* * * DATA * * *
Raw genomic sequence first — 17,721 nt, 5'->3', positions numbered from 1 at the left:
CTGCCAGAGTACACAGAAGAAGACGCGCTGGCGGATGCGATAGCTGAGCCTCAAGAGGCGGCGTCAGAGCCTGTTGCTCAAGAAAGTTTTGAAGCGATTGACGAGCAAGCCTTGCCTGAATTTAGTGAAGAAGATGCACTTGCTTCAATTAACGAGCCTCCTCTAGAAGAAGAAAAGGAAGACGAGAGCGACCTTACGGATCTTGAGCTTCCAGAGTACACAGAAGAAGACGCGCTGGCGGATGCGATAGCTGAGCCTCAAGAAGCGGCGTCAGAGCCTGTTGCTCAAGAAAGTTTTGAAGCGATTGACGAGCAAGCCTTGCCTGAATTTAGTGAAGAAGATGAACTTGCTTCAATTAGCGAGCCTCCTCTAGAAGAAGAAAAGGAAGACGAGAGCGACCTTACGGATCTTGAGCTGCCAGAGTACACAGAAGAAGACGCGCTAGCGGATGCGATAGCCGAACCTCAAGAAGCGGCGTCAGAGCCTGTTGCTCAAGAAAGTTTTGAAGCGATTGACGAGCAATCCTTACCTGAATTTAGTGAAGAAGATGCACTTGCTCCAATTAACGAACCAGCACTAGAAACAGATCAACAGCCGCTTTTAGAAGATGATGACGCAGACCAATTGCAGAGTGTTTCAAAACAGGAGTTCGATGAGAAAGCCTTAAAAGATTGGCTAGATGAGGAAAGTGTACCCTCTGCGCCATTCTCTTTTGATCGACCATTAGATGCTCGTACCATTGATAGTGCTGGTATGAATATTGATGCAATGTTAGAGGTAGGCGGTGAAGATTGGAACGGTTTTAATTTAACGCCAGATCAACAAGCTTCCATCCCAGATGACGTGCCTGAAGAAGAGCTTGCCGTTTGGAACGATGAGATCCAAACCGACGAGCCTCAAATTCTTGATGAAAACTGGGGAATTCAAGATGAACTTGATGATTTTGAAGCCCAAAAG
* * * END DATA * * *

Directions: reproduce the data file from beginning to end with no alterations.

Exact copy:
Raw genomic sequence first — 17,721 nt, 5'->3', positions numbered from 1 at the left:
CTGCCAGAGTACACAGAAGAAGACGCGCTGGCGGATGCGATAGCTGAGCCTCAAGAGGCGGCGTCAGAGCCTGTTGCTCAAGAAAGTTTTGAAGCGATTGACGAGCAAGCCTTGCCTGAATTTAGTGAAGAAGATGCACTTGCTTCAATTAACGAGCCTCCTCTAGAAGAAGAAAAGGAAGACGAGAGCGACCTTACGGATCTTGAGCTTCCAGAGTACACAGAAGAAGACGCGCTGGCGGATGCGATAGCTGAGCCTCAAGAAGCGGCGTCAGAGCCTGTTGCTCAAGAAAGTTTTGAAGCGATTGACGAGCAAGCCTTGCCTGAATTTAGTGAAGAAGATGAACTTGCTTCAATTAGCGAGCCTCCTCTAGAAGAAGAAAAGGAAGACGAGAGCGACCTTACGGATCTTGAGCTGCCAGAGTACACAGAAGAAGACGCGCTAGCGGATGCGATAGCCGAACCTCAAGAAGCGGCGTCAGAGCCTGTTGCTCAAGAAAGTTTTGAAGCGATTGACGAGCAATCCTTACCTGAATTTAGTGAAGAAGATGCACTTGCTCCAATTAACGAACCAGCACTAGAAACAGATCAACAGCCGCTTTTAGAAGATGATGACGCAGACCAATTGCAGAGTGTTTCAAAACAGGAGTTCGATGAGAAAGCCTTAAAAGATTGGCTAGATGAGGAAAGTGTACCCTCTGCGCCATTCTCTTTTGATCGACCATTAGATGCTCGTACCATTGATAGTGCTGGTATGAATATTGATGCAATGTTAGAGGTAGGCGGTGAAGATTGGAACGGTTTTAATTTAACGCCAGATCAACAAGCTTCCATCCCAGATGACGTGCCTGAAGAAGAGCTTGCCGTTTGGAACGATGAGATCCAAACCGACGAGCCTCAAATTCTTGATGAAAACTGGGGAATTCAAGATGAACTTGATGATTTTGAAGCCCAAAAG